If so, they are asking for a sell-by date on the Belfast/Good Friday Agreement and the open border, all-island economy on which it is built?.

And to those unionists and ERG members who argue that the back-stop undermines the constitutional order of the UK, I bring a little news.

The present constitutional order of the UK, based on the Belfast/Good Friday Agreement, a solemn international treaty, involves a commitment to there being no hard border in perpetuity.

That commitment is as much part of the UK constitutional order as the Queen or the sovereignty of parliament.

Northern Ireland remains part of the UK in accordance with the terms of that agreement. UK constitutional sovereignty in Northern Ireland is not absolute even in English law.. It has been made conditional. The people of Northern Ireland alone and by majority determine its future constitutional status in accordance with the terms of the Agreement. Britain has no right to impose a hard border. Its right to bring the UK out of the EU under Article 50 must be exercised in accordance with its obligations under international law to uphold the constitutional settlement it entered into concerning the North – including its commitment not to have a hard economic border on this island.

So when you hear ERG group members talking about maintaining the constitutional integrity of the UK, they need to be reminded that that the same constitutional integrity of the UK includes adherence to the Belfast/Good Friday Agreement and all its implications.

It does not include a right to hollow out the internationally agreed special status of Northern Ireland, which includes a right to choose by majority to be part of the united Ireland and, a fortiori, to be part of a united Ireland that is part of the EU.

It does not involve the right to reverse and set at nought the right of individual citizens in Northern Ireland to choose to be Irish citizens and to be EU citizens in international law.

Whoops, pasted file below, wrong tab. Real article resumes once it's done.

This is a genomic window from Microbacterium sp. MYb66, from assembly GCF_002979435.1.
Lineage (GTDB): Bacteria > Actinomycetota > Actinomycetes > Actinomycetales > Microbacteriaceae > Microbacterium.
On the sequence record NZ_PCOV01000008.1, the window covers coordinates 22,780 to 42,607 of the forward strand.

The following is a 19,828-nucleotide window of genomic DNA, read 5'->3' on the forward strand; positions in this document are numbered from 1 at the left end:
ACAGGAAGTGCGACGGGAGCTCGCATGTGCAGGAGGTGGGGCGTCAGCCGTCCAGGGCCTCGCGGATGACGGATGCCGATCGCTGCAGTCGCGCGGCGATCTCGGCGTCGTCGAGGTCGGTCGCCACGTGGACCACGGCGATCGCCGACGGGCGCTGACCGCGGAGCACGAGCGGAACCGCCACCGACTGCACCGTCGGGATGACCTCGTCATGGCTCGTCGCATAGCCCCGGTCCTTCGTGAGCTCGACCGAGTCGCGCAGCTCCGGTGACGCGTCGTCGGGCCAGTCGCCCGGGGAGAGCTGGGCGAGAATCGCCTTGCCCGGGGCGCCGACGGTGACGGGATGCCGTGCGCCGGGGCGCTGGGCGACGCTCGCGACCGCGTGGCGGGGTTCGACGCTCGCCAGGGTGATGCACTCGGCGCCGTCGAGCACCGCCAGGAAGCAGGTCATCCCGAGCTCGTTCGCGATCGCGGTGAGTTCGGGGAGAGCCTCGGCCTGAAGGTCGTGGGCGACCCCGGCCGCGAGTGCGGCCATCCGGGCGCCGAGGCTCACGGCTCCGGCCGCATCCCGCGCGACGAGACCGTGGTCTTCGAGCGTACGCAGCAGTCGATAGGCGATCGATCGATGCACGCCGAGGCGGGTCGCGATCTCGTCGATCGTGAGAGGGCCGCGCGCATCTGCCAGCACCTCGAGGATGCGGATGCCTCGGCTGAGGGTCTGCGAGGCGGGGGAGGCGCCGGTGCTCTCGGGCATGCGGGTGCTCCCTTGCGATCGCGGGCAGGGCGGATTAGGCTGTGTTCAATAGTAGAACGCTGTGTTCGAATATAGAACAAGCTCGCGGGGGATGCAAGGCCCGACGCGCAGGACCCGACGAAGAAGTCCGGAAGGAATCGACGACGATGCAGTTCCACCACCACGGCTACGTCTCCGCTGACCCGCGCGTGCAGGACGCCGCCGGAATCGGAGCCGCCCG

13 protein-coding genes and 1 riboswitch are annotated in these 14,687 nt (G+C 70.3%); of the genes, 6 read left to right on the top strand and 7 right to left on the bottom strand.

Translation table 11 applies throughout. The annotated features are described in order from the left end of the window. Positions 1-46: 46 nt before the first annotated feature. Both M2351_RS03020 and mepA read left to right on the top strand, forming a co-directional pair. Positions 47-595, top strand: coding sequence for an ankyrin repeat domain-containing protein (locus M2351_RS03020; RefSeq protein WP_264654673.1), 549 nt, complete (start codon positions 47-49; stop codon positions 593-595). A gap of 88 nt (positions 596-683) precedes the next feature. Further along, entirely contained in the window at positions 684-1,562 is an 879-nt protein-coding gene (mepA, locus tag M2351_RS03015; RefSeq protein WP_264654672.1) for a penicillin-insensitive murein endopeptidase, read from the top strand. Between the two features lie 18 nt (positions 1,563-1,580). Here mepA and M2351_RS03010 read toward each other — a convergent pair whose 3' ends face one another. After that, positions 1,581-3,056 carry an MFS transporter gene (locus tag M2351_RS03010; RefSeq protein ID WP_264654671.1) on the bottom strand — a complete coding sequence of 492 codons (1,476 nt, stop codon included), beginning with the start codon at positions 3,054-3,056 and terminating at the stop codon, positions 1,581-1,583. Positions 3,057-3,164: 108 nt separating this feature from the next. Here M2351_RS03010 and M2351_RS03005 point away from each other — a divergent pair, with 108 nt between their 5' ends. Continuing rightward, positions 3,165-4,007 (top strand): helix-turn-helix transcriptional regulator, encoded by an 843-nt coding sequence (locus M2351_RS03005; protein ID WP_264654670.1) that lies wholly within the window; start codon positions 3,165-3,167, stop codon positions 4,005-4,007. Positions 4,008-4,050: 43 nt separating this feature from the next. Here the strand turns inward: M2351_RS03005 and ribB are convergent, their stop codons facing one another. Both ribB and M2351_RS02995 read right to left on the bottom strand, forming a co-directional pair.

So while it is foolish for the tribal politicians in Northern Ireland to use and exploit Brexit as a pretext for totemic re-ignition of the constitutional issue – and that includes the DUP and Sinn Féin equally – the constitutional status that each of them preaches is not simple or as straight forward as either of them portrays it.

The EU as co-guarantor of the Belfast/Good Friday Agreement is right to insist that its future relationship with the UK cannot be based on the Agreement becoming merely an optional obligation for the UK.

Everyone who is determined to keep an open border in Ireland should act in accordance with that determination. That includes the UK government, the Labour Party, the SNP, Plaid Cymru, and non-DUP unionists. All of them should reject a WTO outcome or a no-deal outcome.

Only those who put preserving the UK’s rights to choose its international trading rights ahead of its solemn international law obligations would rank the back-stop issue as more important than the pursuit of a close and soft Brexit at this point.

Theresa May was foolish to say “Brexit means Brexit”. That implied that Brexit could not mean different things.

She was foolish to say that “No deal would be better than a bad deal”. That was a feeble effort at politically bluffing the EU 27 into an acceptance of her red lines.

She was wrong to out-rule a de facto customs partnership of union,

But all of those errors were explained by a desire to placate the implacable within her own party. Futile endeavor.

There is no majority Commons support for the ERGs vision of Brexit. They are about 10% or 15% of MPs and have no right to impose it on the British people by contriving a crash-out for the UK for which the referendum gave no mandate.

They attempted to lure May into a killing zone. She survived.

She must now bring about a final, truthful choice for the people of the UK  to make - do they want to choose between the soft Brexit she negotiated or remaining in the EU?


Image credit: By Dom0803 - Own work, CC BY-SA 3.0,